For people of faith, what exactly is the concern? It is that religion becomes merely tolerated, no ‎longer a moral compass and a social glue, but a quirky eccentricity, derided at best, and often ‎denounced as a form of intolerance and close mindedness. The fears of religious folk also vary to ‎some extent as a consequence of their place within broader society. C of E folk may feel rather ‎differently than Hindus about secularism and the opportunities, or restrictions, secularism is ‎deemed to afford. And of course, across the world, secularism takes many different forms. In the ‎Middle East for example, secularism is associated with brutal dictatorships and religion with people ‎power. Even within Europe, France’s intrusive approach to secularism differs greatly from our ‎experience of secularism here in the UK.‎

I recently debated the issue of secularism with a Christian colleague from Ekklesia for the BBC, ‎examining the question as to whether we need greater or lesser secularism here in the UK. My ‎friend, a committed Christian himself, argued that the presence of bishops in the house of Lords, ‎the fact the monarch promises to uphold Christianity and the selectiveness permitted in ‎recruitment in religious schools are all examples suggesting that secularism has not gone far ‎enough in the UK. In his words, Jesus (pbuh) “reserved his harshest words for the rich and ‎powerful and for religious hypocrites. In contrast, the monarchy and House of Lords represent ‎privilege and inequality.”‎

My main concern with a desire to do away entirely with Christian symbolism is that those symbols ‎contribute to fostering a sense of national identity and culture. Nations need common values and ‎perhaps more than that, common symbols of the sacred. Like the academic Tariq Modood, I ‎believe it is “quite possible in a country like Britain to treat the claims of all religions in accordance ‎with multicultural equality without having to abolish the established status of the Church of ‎England, given that it has come to be a very “weak” form of establishment and that the church has ‎come to play a positive ecumenical and multi-faith role.” ‎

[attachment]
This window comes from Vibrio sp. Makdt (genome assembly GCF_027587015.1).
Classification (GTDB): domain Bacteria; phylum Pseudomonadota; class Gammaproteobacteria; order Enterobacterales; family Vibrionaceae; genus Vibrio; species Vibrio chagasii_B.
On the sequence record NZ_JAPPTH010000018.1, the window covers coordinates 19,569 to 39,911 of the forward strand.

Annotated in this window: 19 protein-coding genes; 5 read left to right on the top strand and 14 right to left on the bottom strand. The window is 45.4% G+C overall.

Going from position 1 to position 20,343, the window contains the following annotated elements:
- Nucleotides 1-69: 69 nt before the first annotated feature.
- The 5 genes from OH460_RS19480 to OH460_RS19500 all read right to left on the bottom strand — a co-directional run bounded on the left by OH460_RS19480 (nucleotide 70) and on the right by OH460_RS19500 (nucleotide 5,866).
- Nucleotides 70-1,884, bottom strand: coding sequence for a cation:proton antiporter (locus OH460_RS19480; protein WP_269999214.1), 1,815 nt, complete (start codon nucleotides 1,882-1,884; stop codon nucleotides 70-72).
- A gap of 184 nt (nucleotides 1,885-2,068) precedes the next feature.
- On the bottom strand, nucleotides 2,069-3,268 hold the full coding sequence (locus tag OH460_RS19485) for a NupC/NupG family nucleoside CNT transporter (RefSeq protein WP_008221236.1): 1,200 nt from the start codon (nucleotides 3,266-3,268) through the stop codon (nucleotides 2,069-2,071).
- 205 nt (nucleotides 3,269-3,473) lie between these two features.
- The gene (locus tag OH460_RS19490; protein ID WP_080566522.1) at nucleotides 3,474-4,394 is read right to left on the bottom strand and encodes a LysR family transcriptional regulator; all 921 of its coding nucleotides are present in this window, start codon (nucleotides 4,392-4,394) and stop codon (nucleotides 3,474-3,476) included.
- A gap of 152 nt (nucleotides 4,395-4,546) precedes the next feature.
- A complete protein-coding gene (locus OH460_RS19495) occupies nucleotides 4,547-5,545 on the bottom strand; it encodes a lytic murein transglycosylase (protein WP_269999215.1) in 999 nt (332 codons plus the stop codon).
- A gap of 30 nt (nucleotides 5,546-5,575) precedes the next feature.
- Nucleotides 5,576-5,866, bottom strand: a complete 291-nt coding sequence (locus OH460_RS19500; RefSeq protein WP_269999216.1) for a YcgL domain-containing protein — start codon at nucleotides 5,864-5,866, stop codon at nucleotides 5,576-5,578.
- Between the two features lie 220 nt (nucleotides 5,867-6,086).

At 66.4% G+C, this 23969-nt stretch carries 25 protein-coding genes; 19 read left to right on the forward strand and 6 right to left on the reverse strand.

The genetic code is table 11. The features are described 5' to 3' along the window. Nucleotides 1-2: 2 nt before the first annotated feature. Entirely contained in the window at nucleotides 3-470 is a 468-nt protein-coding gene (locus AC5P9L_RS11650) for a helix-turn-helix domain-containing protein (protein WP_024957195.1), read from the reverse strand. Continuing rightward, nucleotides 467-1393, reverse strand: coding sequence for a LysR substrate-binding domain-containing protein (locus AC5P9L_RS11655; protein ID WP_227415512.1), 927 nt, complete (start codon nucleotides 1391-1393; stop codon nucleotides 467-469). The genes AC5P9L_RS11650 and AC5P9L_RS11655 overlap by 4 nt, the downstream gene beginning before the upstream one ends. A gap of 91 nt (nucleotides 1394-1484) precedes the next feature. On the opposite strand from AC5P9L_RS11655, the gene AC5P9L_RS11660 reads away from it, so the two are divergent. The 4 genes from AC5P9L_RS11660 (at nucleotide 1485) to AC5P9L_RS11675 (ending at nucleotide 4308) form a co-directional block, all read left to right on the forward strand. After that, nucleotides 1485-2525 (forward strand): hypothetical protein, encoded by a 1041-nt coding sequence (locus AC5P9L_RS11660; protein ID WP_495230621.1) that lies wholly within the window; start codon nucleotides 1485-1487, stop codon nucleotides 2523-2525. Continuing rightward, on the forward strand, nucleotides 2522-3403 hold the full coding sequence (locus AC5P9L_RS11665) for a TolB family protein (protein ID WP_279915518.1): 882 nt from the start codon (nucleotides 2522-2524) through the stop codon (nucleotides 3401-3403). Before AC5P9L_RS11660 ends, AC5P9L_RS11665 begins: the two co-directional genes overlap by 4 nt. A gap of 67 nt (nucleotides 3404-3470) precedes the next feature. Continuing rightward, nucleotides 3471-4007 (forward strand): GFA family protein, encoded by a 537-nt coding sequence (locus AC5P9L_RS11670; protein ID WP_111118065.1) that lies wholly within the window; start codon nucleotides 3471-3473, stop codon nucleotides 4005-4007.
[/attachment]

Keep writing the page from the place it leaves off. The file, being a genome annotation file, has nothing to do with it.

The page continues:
Prince Charles’s suggestion that he seems himself as “defender of Faith” rather than defender of ‎‎’the’ Faith is one such example of this. His commitment to highlighting and cultivating the rich ‎traditions of a variety of faith communities is another such example. But moreover, free, ‎democratic societies require a high level of commitment and participation which can only be ‎achieved with a strong sense of collective identity. It seems to me that Christianity very much ‎ought to play a part in that collective identity, both in terms of its historical significance but also in ‎terms of the contribution of Christians to modern Britain, alongside that of other faith and non-‎faith communities. All modern societies must and will undergo a redefinition of their historical ‎identity and it is essential for societal cohesion that all members of society are included in and ‎reflected in this redefinition.‎

But also, my concern with marginalising Christian symbolism stems from the fact this inadvertently ‎lends legitimacy to the view that religion ought to have no presence or voice in the public sphere. ‎

This is problematic to me on a number of fronts, not least in terms of the loss of invaluable wisdom ‎offered by diverse religious traditions, but also the potential impotency subsequently imposed on ‎religious organisations who time and time again are shown to be an invaluable element of our ‎social tapestry, supporting the most deprived, offering an inclusive space for the elderly, the ‎disabled, those often marginalised by the mainstream. Just today, a survey from Manchester ‎University found a direct correlation between higher visits to religious places and lower crime ‎figures, especially in relation to shoplifting, drug use and music piracy. The findings suggest this is ‎because religion not only teaches people about ‘moral and behavioural norms’, but also spending ‎time with like-minded people makes it less likely they’ll get mixed up with the ‘wrong crowd’.”‎

The largest network of food banks in the UK, the Trussell Trust, is a Christian charity, which has ‎doubled the number of people it feeds over the past year. Similar intiatives are run by other faith ‎groups, including Muslim organisations like Rumi’s Cave which runs a soup kitchen for the ‎homeless every Thursday. Although it is my view that the state should in fact be providing ‎sufficiently for its citizens so that none have to rely on charity in order to survive, it remains deeply ‎reassuring that where the state fails, religion steps in to fill the gaps. Studies show time and time ‎again that the social networks developed by religions are stronger, deeper and more effective and ‎areligious equivalents. This is not a matter of who’s better than whom, but rather a testament to ‎the deep social wealth contributed by religion to society and sadly often overlooked.‎